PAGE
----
Law came on for Danny Mayor halfway through the second half, forcing Conor Grant inside into the central midfield spot. Whilst the young substitute was defensively competent, it’s tough to argue we didn’t lose a little bit of the crossing threat from wide areas that Grant provided.

Law seemed a little too keen to impose himself on the central areas and less keen to offer a regular outlet out wide. That said, he made no obvious errors and helped see the game out as a draw.

Ollie Tomlinson, CB – n/a (84 for Scarr)

Tomlinson came into the side with just a few minutes to go and whilst not directly attributable to any error, will perhaps be disappointed that Rovers’ best two chances occurred with him on the pitch. Perhaps the vocal voice of Dan Scarr was missed?

Finley Craske, RWB – n/a (84 for Edwards)

Alongside Tomlinson, Craske came on with minutes to go and didn’t really have much of a chance to stamp an impression on the game. A couple of touches of the ball in congested areas are not sufficient evidence from which to draw conclusions. However, it’s worth noting that he looks considerably stronger than he did during his brief run outs for Argyle last year, which should increase his chances of being successful with the club in the long-run.

Green & White: How to turn this around?

Plymouth Argyle are now on a run of six consecutive league defeats after losses to Bristol Rovers and Crewe Alexandra. How can they turn it around?

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Argyle’s issues laid bare once more

Well, here we go again.

You’ll have to forgive my tendency to resemble a broken record during these times. I’d love to be able to explore some new topics in these pieces, but we are beginning to see the same patterns repeated over and over again. Plymouth Argyle have now lost five league games in a row, and after around ten minutes against Bristol Rovers it seemed inevitable that the dire run was set to continue.

Admittedly, that may seem like a little overreaction. Saturday’s 3-0 defeat was far from Argyle’s worst performance of the season, though the displays against Fleetwood and Rochdale don’t exactly make that a major achievement. Indeed, had Luke Jephcott taken his one big chance as he so often does, and Ryan Hardie managed to stick one of his many opportunities into the net, we may have bene telling a very different story. Alas, it wasn’t to be.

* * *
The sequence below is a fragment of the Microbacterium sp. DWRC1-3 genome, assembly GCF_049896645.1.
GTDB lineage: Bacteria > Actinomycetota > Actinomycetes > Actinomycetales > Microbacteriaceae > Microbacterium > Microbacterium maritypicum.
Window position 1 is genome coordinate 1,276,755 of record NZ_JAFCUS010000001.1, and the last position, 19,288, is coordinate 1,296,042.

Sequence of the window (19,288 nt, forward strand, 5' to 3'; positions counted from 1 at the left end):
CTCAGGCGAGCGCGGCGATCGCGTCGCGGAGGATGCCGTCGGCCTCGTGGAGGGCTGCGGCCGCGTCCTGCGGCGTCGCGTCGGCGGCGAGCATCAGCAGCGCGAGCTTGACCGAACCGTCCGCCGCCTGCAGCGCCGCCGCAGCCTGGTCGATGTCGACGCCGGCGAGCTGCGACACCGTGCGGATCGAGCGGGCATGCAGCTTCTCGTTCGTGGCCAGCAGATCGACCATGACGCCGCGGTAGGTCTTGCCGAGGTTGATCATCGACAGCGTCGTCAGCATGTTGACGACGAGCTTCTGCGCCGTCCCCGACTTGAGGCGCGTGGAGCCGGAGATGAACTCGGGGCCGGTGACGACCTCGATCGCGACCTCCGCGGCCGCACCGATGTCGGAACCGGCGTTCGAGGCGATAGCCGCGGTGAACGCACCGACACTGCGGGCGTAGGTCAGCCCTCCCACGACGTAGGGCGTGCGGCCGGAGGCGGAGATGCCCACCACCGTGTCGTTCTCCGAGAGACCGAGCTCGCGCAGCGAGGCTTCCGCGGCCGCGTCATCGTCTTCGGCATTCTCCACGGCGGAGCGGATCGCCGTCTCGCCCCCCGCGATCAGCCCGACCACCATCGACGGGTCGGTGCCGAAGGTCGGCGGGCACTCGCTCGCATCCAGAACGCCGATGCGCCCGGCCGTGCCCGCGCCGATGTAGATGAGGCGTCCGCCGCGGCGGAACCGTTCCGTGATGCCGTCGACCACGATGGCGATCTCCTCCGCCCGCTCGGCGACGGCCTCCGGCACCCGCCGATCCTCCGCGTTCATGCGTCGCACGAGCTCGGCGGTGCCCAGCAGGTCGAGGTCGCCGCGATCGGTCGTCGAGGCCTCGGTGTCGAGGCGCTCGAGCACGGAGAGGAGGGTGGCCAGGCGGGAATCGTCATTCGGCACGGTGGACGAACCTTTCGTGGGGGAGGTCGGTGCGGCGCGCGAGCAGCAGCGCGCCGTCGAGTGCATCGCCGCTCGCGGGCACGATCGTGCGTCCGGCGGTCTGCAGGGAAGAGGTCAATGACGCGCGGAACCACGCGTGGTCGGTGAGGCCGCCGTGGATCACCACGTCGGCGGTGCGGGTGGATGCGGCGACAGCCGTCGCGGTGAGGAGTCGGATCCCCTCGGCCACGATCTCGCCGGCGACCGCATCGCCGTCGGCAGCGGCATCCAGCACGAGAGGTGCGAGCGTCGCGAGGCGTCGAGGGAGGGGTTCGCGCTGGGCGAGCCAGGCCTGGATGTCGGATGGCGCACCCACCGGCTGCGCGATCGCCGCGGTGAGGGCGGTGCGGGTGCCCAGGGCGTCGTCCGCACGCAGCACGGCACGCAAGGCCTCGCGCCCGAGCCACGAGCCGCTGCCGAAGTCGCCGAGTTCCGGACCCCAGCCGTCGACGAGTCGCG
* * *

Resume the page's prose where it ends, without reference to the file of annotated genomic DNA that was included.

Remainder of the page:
And in truth, it wasn’t Argyle’s attack that was the problem on Saturday. When you concede three goals, you can never expect to win games with regularity. When those goals are terrible ones to concede, the problems clearly run even deeper than once thought. That’s was the case with Argyle on Saturday, and it means big questions hang over the squad. In truth, they have for quite a few weeks.

What exactly happens in training?

All three of Rovers’ goals could be considered “straight from the training ground” efforts. Each one of them came from a set piece, and they were all totally avoidable from an Argyle point of view. It does lead one to wonder what defensive work actually takes place in Argyle’s training sessions.

Let’s take the two goals from corners as an example. On both occasions, Argyle decided to exclusively use man-to-man marking in the penalty area. Now that mightn’t seem like an inherently bad thing until you consider the responsibilities it puts on the players. One-on-one, Argyle’s defenders had to be experts at winning aerial battles to make the method of defending effective. Put simply, they’re not.

The first goal is a prime example. As soon as Alfie Kilgour got the run on Jerome Opoku, he more or less had a free header on the Argyle goal. I remarked at the time that Opoku didn’t cover himself in glory, and I maintain this is true, but he was hardly helped by the system. Had there been an element of zonal marking, another player may have been able to steal a march and win the ball, or at least put a little more pressure on Kilgour’s header. Setting up to defend the corner the way Argyle did was simply asking for trouble.

A lack of zonal marking also contributed to Rovers’ second goal, for different reasons. This time, the first ball was only partially cleared, and Luke McCormick (heh) swept up the pieces to double the hosts’ advantage. And it was always likely to be a Rovers player who got to the ball first. With man-to-man marking deployed Argyle’s defenders, understandably, would have been focusing on their designated attackers, allowing all of Rovers’ players to watch the ball and react quickest. Unsurprisingly, they did. Had somebody been in that zone to clear, we wouldn’t be having this conversation.

Zonal marking isn’t a magic bullet – far from it. In fact, most teams opt for a hybrid approach, incorporating aspects of both man marking and zonal marking to deal with set pieces. Such an approach would have aided Argyle immensely on Saturday. Can we trust Ryan Lowe, a former striker and famously attacking coach, to implement this on the training ground? I’m beginning to wonder.

Where is the protection?

Take the best defence in the world, and they’ll still find life difficult if they have to defend with no midfield protection for 90 minutes. That difficulty will be exemplified if they have to defend as a back three rather than a back four. Argyle’s defence, it’s fair to say, isn’t the best in the world, so the lack of midfield protection being provided currently is a serious concern.

Tyrese Fornah is the main culprit here, but again he’s not helped by the system Lowe deploys. As the “1” in the 3-1-4-2, much of the defensive responsibility, particularly when the opposition launch a counter, rests on his shoulders. He doesn’t seem cut out for it at all. He regularly finds himself ten or fifteen yards further upfield that necessary, and that results in acres of space being left behind him. We saw Fleetwood, for example, take advantage of that very early on, and Rovers again were given far too much of the pitch to operate in without pressure this weekend.